Days of Change

Fear and the Bandwagon Effect | July 24, 2016

Back in 2012, I wrote about this loser stink attached to Barack Obama. The economy was sluggish at best, foreign policy was a mess and the Tea Party had whupped Democrats in 2010. That taught me about how fear can be used effectively in a campaign, and I don’t mean scaring people about Muslim hoards running the streets.

Democrats have an effective “blue wall” in terms of large cities in swing states they can mine over and over for votes, thanks to the fraud of early voting. In Congressional elections, however, targeting hundreds of districts and statewide races is difficult and costly. It’s easier just to centralize power in the federal government. Those elections are ruled by general targets, White people who aren’t monolithic in their voting.

Voters will no firm affiliation are often subject to the bandwagon effect. This is where the leading candidate also draws people in who want to be part of something. In reality, they want to be normalized into the majority. Because of this, it can be counterproductive to get out the vote trying to tell them a candidate is behind and they need to come out in greater numbers to even the scale.

Let’s go back to the first presidential debate on October 3, 2012. Romney did well against Obama and Obama seemed to lack the information to counter his attacks. Republicans were energized and Democrats were disheartened. However, Obama was still well ahead of Romney at the time.

After Romney’s loss, I came up with a theory. While people who would vote out of a sense of citizenship would be more likely to pick Obama because he was ahead, lazier voters (the Democratic base) might figure Obama would do fine. Of course, Democrats thought they could minimize losses in 2010 but were shocked by the landslide that occurred. My conclusion was that the Obama campaign saw that people might be too complacent and decided to put the fear back into them. Obama throws the first debate and his supporters realize this is a battle and they’d better go vote. The fear of the unknown is very powerful.

The bandwagon also led to Donald Trump’s victory in the Republican primaries. Some of the campaign managers said that Trump’s polling among Republicans had a “floor” of 30%. He generally started with 30% support among primary and caucus voters. The other 8 candidates (by the time primaries started) split the other 70%. Trump drew pluralities in the 20-40% range until the race was down to him, Ted Cruz and John Kasich.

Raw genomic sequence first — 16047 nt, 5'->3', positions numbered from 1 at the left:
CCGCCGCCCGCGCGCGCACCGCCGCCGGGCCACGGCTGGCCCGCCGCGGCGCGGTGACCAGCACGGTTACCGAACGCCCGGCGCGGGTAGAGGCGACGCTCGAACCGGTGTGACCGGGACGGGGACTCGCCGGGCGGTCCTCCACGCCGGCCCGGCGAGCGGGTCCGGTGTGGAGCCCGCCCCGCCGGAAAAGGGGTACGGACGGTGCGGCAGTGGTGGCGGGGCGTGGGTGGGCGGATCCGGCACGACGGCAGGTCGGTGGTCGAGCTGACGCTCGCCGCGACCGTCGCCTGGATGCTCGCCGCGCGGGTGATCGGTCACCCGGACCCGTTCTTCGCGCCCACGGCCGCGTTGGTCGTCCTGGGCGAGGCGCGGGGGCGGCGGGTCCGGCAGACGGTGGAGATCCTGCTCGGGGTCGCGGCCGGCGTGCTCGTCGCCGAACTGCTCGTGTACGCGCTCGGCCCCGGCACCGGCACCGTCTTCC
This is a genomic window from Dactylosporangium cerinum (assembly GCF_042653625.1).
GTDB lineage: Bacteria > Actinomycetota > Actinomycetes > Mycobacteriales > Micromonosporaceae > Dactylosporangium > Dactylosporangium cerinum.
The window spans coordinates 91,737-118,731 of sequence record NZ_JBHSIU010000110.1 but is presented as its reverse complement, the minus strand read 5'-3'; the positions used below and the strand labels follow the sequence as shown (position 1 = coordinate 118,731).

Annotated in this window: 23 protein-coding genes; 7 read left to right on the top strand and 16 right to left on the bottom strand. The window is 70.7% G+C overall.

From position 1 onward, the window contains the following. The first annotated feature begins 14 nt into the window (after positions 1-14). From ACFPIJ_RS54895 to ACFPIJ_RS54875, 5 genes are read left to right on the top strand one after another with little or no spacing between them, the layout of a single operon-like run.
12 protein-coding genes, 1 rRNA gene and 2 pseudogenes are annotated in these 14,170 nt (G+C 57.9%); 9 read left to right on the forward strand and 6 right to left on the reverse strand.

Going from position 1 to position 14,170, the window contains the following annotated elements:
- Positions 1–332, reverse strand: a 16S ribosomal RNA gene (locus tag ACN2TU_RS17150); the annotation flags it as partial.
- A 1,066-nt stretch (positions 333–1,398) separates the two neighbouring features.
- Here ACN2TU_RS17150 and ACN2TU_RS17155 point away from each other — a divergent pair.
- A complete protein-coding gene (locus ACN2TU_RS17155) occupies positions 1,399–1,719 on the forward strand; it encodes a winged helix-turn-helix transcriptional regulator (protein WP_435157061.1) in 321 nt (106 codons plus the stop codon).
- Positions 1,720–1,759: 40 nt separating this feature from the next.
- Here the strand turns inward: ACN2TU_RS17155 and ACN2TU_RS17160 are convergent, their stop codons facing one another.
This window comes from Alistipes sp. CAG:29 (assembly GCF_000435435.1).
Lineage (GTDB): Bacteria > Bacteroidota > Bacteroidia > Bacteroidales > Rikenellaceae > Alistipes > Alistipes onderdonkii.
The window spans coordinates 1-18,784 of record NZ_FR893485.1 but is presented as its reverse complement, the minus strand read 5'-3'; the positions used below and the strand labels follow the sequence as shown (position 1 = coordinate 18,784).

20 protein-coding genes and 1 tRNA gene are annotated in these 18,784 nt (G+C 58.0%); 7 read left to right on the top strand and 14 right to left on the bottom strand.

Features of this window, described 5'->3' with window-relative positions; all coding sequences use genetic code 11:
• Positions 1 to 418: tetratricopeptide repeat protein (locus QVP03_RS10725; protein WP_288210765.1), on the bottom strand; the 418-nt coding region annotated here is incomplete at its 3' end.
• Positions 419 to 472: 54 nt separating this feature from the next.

This drew an interesting result. Trump was drawing an additional 30% of people who dropped out. He started getting the higher 40% range and the occasional 60%. Ted Cruz started to be competitive after Marco Rubio quit, but was dragged down by John Kasich. Kasich’s numbers were not good and he became mathematically unable to win the nomination in March. His presence, however, gave establishment types a name to pick instead of Cruz or Trump. Cruz fell between a hopeless candidate and a candidate who was almost certain to win. Primary voters got on the bandwagon.

Even though Trump was the only name in the last 9 state contests, he wound up with just 44% of the popular vote. One would imagine it would be lower if the Democrats who wanted Trump as a GOP poison pill were removed. In this case, fear of a Cruz win by the establishment led to a “winner” who is opposed by some of the biggest names in the party.

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2 Comments

  1. It’s kind of bizarre, this election seems to be boiling down to fear. Which candidate scares you the most? Elections are often about who inspires the most enthusiasm, because those are the followers who will actually show up and vote for you. This time around it seems to be about how scared of the other candidate are you? It’s a really strange dynamic, fear making people somewhat unpredictable.

    Comment by insanitybytes22 — July 24, 2016 @ 10:53 pm

    • Sadly, Trump is basically a strongman, one of those people who is adamant and seems commanding to soem people. He never apologizes and rarely says he’s wrong. He has all the Obama qualities, but talks from a different hymnal.

      I have more in common with the Libertarians lately. They don’t have much of a plan, but at least they don’t want to use the government to fix things.

      Ronald Reagan once said the 9 scariest words in the English language are “I’m from the government, and I’m here to help.”

      Comment by 1539days — July 24, 2016 @ 11:02 pm


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